BirdDog Mini HDMI to NDI Encoder OPEN BOX

(7 customer reviews)


  • BirdDog Mini HDMI to NDI Encoder OPEN BOX


BirdDog Mini HDMI to NDI Encoder OPEN BOX

Additional information

Weight 1.8 kg
Dimensions 9 × 8.2 × 2.3 cm
Product Dimensions

9 x 8.2 x 2.3 inches

Item Weight

1.8 pounds



Item model number


Date First Available

April 17, 2018



7 reviews for BirdDog Mini HDMI to NDI Encoder OPEN BOX

  1. Blue Collar Buddha

    While all others promise plug and play, this BirdDog NDI encoder actually is.(Image of HDMI encoded to NDI attached.)I hate stuff that doesn’t work, and especially stuff that only works intermittently. That said, I can pleasantly say this is NOT the case (so far) with these two Bird Dog Mini encoders currently operating in our podcast studio. I added these puppies to utilize more inputs on my TriCaster Mini Advanced Edition, which has been maxed at 4 HDMI inputs for the last year or so. Previously, I had 4 HDMI cameras plugged into the TC, and wanted to utilize the extra inputs for our Two SEALs and a Walrus Podcast, which meant I needed some NDI magic, which I had never even played with. I first tried out an AIDA 12x PTZ NDI|HX as an extra camera, but the TC would not recognize it via NDI, nor would the NDI software monitor on a Mac on the network recognize it either, so I sent that POS back. Then, rather than get some more expensive ($2k/ea) PTZ NDI cameras to use as extra cameras via the network, I opted to try using some existing HDMI cameras and plugged them into a BirdDog Mini to send the HDMI signal through IP Ethernet to the TC over Cat-5 cabling.I bought one BidDog Mini, I plugged in the HDMI cord from the camera to the HDMI Input on the BirdDog, plugged the Cat-5 from the 24 port NetGear switch connecting all the other Cat-5s from computers and the TC, plugged in the BirdDog power to the socket, simply let our Google Home Router assign the DHCP IPs for the BirdDog (Google Home also wired into the NetGear), and after about 2 minutes, it simply appeared as an HDMI input option on the TC, which I assigned to channel 5 on the TC. It just worked. And yes, it was that simple. I had a new camera 5 from an HDMI camera in about 5 minutes. Then I bought another BirdDog Mini, and now have a camera 6 in the same amount of time. I may wind up with two more before this is all said and done. Just because I can.The latency on the signal is almost non-existent, enough where the audio going through the sound mixer from the Shure and Heil mics on the set looks likes it’s sync’d with mouth movements when rejoined with the BirdDog video signal on the TC. So no extra work there.I don’t know where BirdDog came from, but the NDI performance from these little Mini encoders is stellar and I’m glad BirdDog exists.

  2. Fatty McFatfat

    Runs super hot. Clunky UI.When I first got this BirdDog I was able to encode with the device and view the stream on a PC within 30 minutes after taking it out of the box. This setup should’ve gone much faster, however, except that the device has a really frustrating flaw.For the initial test I connected a computer’s HDMI output to the input of the BirdDog, and then connected a monitor to the output of the device. Nothing appeared on the monitor, and the monitor displayed “invalid signal.”Next I used the web-based UI to check the settings. I found that by default the HDMI output is set to decode, not to loop the input (which is what I wanted). After changing to “loop out” mode, however, my monitor finally displayed an image but it was a solid pink field…the kind of image that is common for defective DVI/HDMI ports or cables. After much head scratching and consternation (ie, troubleshooting cables and connections) I discovered that the UI has a place to change color-space settings. Changing the color-space solved the problem and I was able to get a clean “loop” of the source.What’s frustrating about this is that this is not a true loop; conversion is occurring, with the wrong setting having the potential to foul the signal. The UI should be fixed so that if “loop out” is enabled, the device defaults to using the same color-space as the source. Period.This is unfortunately indicative of the web-UI as a whole, which feels clunky.Also, the device runs really hot. I know it is a cliché to say so but I really think I could fry an egg on the case, and that’s just using it indoors on a desk. I will be nervous to use this device outdoors in the summer in a live production environment.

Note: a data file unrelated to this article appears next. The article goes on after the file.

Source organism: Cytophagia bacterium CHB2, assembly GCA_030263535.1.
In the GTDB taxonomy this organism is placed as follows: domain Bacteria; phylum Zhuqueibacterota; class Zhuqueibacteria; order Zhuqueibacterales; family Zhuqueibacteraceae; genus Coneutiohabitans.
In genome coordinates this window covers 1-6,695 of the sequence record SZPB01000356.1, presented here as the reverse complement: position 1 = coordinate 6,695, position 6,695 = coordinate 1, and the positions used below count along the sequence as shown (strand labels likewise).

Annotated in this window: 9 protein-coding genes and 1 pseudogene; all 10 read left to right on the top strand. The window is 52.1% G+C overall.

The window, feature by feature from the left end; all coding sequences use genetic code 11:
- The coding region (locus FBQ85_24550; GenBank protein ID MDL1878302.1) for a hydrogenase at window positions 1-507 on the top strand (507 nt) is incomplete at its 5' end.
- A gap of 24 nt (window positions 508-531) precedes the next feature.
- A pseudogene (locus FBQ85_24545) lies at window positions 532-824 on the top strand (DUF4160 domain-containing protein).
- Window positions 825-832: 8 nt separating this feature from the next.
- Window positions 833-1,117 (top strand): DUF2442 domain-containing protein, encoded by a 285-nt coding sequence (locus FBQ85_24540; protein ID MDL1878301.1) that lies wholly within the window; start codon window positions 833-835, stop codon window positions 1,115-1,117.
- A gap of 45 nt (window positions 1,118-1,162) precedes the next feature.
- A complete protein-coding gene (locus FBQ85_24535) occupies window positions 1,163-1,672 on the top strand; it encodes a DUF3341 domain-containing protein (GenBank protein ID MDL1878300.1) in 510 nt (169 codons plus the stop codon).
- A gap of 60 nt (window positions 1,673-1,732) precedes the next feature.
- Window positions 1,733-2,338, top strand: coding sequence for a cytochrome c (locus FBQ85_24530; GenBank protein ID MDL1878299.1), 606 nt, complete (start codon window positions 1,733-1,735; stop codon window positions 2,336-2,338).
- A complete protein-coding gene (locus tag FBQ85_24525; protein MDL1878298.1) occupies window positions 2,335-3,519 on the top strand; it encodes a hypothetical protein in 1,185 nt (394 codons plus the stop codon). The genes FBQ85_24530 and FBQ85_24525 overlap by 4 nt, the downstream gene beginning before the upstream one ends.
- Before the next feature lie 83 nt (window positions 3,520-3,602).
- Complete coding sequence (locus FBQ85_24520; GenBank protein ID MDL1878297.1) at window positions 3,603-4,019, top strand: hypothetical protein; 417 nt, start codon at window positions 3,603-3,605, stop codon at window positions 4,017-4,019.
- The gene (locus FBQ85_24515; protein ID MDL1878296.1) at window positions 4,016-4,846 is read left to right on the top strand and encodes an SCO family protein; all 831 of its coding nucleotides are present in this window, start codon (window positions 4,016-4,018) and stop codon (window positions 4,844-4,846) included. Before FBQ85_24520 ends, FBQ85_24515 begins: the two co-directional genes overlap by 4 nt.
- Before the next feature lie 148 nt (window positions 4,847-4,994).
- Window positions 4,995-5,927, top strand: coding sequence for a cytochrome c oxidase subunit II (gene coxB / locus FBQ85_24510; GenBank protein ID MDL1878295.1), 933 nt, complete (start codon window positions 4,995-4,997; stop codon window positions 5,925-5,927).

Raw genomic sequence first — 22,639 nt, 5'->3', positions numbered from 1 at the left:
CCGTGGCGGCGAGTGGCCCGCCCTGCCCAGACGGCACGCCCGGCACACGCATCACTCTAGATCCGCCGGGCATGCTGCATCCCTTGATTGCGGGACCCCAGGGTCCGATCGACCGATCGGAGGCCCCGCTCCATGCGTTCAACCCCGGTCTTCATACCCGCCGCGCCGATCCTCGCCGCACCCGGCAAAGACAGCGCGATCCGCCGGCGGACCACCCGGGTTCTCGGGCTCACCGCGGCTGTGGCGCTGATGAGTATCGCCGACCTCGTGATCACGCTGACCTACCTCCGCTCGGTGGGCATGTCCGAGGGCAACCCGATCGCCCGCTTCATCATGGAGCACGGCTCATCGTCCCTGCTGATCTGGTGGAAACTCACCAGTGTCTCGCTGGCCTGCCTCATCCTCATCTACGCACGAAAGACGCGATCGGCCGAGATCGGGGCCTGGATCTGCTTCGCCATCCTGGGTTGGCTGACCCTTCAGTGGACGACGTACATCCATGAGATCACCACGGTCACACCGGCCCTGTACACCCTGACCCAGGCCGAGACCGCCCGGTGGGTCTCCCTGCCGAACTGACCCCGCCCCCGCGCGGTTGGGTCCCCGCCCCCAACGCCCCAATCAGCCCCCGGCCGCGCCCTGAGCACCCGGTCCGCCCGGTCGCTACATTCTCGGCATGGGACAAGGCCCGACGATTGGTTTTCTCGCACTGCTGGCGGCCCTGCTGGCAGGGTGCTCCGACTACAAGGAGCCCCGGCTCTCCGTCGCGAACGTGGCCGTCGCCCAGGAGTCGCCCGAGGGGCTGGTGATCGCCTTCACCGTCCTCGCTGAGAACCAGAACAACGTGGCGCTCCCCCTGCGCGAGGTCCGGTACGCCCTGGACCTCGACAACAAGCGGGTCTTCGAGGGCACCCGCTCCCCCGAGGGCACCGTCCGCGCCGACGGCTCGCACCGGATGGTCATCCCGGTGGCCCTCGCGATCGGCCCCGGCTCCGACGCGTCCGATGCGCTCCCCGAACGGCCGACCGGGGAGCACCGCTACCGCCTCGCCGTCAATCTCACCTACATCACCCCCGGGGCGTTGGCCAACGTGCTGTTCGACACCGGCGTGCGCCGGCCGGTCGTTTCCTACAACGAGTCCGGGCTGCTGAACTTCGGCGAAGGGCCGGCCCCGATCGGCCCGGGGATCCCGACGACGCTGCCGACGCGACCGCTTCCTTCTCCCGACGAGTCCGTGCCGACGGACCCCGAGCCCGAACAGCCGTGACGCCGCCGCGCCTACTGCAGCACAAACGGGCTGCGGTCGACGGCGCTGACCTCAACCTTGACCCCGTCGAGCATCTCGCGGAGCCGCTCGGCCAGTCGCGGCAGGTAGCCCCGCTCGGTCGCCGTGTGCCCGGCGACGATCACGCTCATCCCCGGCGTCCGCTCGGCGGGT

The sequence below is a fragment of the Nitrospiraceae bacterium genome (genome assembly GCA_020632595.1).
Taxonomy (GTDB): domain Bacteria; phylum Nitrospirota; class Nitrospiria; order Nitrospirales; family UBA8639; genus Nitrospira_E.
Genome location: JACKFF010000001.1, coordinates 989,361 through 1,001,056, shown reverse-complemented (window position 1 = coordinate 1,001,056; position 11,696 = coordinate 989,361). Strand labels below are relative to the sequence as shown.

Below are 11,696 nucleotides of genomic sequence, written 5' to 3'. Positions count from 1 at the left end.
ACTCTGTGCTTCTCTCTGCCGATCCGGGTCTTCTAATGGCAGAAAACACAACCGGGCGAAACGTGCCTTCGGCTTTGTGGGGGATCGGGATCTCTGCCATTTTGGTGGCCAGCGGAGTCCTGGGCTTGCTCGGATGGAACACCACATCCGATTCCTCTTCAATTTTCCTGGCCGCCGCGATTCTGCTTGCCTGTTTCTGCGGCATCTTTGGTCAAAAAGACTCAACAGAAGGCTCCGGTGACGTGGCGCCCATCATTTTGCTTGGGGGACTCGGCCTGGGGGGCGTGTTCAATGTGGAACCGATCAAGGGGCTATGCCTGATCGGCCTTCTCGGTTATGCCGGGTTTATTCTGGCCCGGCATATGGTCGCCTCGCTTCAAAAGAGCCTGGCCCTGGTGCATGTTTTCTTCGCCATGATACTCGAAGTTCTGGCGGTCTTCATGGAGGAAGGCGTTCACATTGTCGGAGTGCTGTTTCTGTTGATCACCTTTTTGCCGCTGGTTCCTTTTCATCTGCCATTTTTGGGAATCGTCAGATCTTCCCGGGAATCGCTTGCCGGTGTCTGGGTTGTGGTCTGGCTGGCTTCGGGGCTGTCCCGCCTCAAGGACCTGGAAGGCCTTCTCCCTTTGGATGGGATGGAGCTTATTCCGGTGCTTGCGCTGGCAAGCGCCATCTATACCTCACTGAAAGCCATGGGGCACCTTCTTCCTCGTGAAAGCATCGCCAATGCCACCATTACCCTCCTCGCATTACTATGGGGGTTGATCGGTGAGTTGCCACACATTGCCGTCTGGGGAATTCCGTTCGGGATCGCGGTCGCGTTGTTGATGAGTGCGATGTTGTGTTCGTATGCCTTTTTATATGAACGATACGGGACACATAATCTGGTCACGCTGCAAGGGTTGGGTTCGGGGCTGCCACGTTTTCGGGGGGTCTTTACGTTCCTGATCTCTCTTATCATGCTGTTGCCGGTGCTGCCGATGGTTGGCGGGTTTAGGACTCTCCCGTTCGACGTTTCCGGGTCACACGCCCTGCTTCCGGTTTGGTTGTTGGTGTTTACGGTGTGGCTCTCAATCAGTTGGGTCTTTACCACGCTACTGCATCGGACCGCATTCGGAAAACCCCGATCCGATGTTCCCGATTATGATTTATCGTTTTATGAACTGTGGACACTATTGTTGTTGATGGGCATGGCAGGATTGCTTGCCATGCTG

3. Sean Christopher

    Buy this oneDon’t waste time and money looking for other cheap NDI hardware. They don’t work. You will be frustrated and confused because you just spent $200+ on product x from AMAZON, so it must be legit…WRONG. Birddog has come up with a perfect compact NDI Solution with practically zero setup. Works with Apple OS & ios. Software from birdodog won’t be available but there are several paid and free options on the Newtek (inventors of NDI) website and the ios app store. In addition and their team are a great resource for support concerning all things NDI, production implementation, and API; haven’t tried their Newtek Spark but I imagine it’s highly comparable considering they were close partners in developing the BD Mini. Good luck!

  4. Amazon Customer

    Great piece of hardware, but make sure you update firmware on arrival.Easy to use once firmware update is complete.

  5. bglass

    Buy them!Best NDI products. We purchased 5 of these and they all work amazing.

  6. Jason D. Camp

    ExcellentVery happy with this!


    Excelente!!Como siempre BirdDog lo mejor!!

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